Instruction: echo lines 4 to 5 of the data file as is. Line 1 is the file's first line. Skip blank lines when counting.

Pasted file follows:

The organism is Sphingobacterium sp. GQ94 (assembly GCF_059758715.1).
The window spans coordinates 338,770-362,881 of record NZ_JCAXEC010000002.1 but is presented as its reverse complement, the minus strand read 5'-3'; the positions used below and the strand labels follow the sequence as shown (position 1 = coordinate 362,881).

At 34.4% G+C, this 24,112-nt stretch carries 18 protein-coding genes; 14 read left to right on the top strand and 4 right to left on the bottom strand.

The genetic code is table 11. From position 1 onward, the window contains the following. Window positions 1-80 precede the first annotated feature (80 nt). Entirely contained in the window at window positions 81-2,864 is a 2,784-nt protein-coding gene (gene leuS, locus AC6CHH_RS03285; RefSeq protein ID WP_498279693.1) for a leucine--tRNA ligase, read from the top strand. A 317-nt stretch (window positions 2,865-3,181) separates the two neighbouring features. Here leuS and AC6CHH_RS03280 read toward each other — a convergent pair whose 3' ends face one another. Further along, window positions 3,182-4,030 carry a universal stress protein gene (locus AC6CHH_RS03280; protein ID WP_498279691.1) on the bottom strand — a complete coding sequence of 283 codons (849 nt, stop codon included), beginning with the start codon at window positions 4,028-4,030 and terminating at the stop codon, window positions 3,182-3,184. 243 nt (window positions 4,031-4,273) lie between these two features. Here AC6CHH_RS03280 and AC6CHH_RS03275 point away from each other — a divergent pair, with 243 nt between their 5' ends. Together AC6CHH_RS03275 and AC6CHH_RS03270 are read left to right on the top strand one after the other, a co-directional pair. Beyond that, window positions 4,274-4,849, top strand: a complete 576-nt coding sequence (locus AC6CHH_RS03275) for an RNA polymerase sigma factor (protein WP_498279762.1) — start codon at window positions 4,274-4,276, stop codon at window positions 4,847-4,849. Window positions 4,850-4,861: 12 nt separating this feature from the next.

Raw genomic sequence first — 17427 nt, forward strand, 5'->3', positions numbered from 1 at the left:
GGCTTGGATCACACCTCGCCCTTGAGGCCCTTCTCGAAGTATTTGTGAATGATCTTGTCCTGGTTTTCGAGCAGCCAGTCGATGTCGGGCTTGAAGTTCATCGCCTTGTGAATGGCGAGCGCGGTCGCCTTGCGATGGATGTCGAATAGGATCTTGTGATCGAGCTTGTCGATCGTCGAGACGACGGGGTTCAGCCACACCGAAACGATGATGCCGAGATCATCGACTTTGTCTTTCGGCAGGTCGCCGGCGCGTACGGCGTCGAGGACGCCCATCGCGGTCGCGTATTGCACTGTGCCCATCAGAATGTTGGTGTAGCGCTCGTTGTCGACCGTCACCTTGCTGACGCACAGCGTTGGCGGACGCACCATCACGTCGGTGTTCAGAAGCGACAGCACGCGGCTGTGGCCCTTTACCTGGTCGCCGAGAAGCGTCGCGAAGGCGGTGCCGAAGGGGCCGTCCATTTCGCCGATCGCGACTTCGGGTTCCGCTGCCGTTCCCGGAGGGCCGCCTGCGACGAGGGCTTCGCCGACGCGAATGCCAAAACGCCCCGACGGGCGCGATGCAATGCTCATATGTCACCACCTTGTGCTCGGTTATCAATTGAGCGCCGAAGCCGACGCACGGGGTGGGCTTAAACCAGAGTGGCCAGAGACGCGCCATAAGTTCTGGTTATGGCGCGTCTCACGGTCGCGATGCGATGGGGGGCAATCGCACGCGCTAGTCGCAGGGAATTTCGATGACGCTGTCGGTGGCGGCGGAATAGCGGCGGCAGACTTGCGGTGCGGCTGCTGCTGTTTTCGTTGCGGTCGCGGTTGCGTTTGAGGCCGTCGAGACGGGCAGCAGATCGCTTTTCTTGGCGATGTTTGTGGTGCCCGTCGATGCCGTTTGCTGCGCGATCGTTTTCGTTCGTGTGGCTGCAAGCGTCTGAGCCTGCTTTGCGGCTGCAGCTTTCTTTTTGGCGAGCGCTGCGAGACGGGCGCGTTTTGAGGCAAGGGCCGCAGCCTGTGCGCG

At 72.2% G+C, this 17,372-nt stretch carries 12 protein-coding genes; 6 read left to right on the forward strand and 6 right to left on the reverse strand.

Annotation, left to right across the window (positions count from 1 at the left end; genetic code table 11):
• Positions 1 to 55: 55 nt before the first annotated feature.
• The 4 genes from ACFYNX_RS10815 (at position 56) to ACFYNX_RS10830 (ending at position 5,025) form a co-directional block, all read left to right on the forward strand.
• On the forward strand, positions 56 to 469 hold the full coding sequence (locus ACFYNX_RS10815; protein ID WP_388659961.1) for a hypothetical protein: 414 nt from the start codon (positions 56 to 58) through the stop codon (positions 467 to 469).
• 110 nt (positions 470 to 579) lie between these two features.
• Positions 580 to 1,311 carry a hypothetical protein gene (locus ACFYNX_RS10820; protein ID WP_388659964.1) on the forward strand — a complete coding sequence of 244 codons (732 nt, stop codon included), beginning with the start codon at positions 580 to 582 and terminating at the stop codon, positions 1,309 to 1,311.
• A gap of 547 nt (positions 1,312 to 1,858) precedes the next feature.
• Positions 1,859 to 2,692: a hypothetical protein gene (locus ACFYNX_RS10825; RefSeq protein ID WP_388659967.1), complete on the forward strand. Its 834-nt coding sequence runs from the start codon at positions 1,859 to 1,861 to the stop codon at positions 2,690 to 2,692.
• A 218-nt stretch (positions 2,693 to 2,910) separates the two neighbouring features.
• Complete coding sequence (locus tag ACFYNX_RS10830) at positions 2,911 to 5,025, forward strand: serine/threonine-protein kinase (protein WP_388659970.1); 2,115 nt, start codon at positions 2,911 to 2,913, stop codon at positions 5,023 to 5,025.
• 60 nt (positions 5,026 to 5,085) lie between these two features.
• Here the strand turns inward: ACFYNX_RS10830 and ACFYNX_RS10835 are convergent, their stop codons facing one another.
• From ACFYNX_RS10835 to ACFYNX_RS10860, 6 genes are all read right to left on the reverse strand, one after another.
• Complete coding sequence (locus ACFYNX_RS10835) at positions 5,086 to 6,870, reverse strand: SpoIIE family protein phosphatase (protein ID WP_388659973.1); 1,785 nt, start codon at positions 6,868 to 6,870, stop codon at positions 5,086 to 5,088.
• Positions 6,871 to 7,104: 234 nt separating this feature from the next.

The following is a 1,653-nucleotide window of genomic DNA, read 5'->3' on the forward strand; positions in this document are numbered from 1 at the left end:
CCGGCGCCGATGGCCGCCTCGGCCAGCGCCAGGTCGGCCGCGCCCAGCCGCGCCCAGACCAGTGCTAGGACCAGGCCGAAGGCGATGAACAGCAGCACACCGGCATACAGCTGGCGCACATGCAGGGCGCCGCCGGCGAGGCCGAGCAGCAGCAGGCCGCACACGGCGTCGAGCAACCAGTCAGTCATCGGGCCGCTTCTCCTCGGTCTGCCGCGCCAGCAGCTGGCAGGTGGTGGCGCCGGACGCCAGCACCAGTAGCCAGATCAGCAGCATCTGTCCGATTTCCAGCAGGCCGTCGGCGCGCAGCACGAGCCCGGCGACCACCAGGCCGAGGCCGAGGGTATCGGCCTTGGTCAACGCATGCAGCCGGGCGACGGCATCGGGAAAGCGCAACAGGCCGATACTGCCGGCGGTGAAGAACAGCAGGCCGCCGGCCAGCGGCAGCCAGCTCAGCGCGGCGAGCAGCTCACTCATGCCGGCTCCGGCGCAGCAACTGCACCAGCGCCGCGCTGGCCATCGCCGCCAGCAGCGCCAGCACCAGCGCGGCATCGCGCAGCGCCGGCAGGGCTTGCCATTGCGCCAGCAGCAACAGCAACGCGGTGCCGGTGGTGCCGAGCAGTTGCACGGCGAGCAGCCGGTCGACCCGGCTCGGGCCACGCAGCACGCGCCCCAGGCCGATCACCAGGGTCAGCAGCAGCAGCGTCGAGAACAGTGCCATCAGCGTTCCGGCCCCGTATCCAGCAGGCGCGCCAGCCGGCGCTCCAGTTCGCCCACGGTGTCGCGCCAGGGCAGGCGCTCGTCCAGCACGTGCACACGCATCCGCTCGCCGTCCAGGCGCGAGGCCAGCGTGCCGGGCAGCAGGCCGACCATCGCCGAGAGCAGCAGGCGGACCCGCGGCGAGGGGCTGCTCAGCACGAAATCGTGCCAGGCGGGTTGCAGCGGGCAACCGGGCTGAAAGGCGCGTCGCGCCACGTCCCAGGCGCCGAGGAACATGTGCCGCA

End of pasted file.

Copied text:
The genetic code is table 11. From position 1 onward, the window contains the following. Window positions 1-80 precede the first annotated feature (80 nt). Entirely contained in the window at window positions 81-2,864 is a 2,784-nt protein-coding gene (gene leuS, locus AC6CHH_RS03285; RefSeq protein ID WP_498279693.1) for a leucine--tRNA ligase, read from the top strand. A 317-nt stretch (window positions 2,865-3,181) separates the two neighbouring features. Here leuS and AC6CHH_RS03280 read toward each other — a convergent pair whose 3' ends face one another. Further along, window positions 3,182-4,030 carry a universal stress protein gene (locus AC6CHH_RS03280; protein ID WP_498279691.1) on the bottom strand — a complete coding sequence of 283 codons (849 nt, stop codon included), beginning with the start codon at window positions 4,028-4,030 and terminating at the stop codon, window positions 3,182-3,184. 243 nt (window positions 4,031-4,273) lie between these two features. Here AC6CHH_RS03280 and AC6CHH_RS03275 point away from each other — a divergent pair, with 243 nt between their 5' ends. Together AC6CHH_RS03275 and AC6CHH_RS03270 are read left to right on the top strand one after the other, a co-directional pair. Beyond that, window positions 4,274-4,849, top strand: a complete 576-nt coding sequence (locus AC6CHH_RS03275) for an RNA polymerase sigma factor (protein WP_498279762.1) — start codon at window positions 4,274-4,276, stop codon at window positions 4,847-4,849. Window positions 4,850-4,861: 12 nt separating this feature from the next.

Raw genomic sequence first — 17427 nt, forward strand, 5'->3', positions numbered from 1 at the left: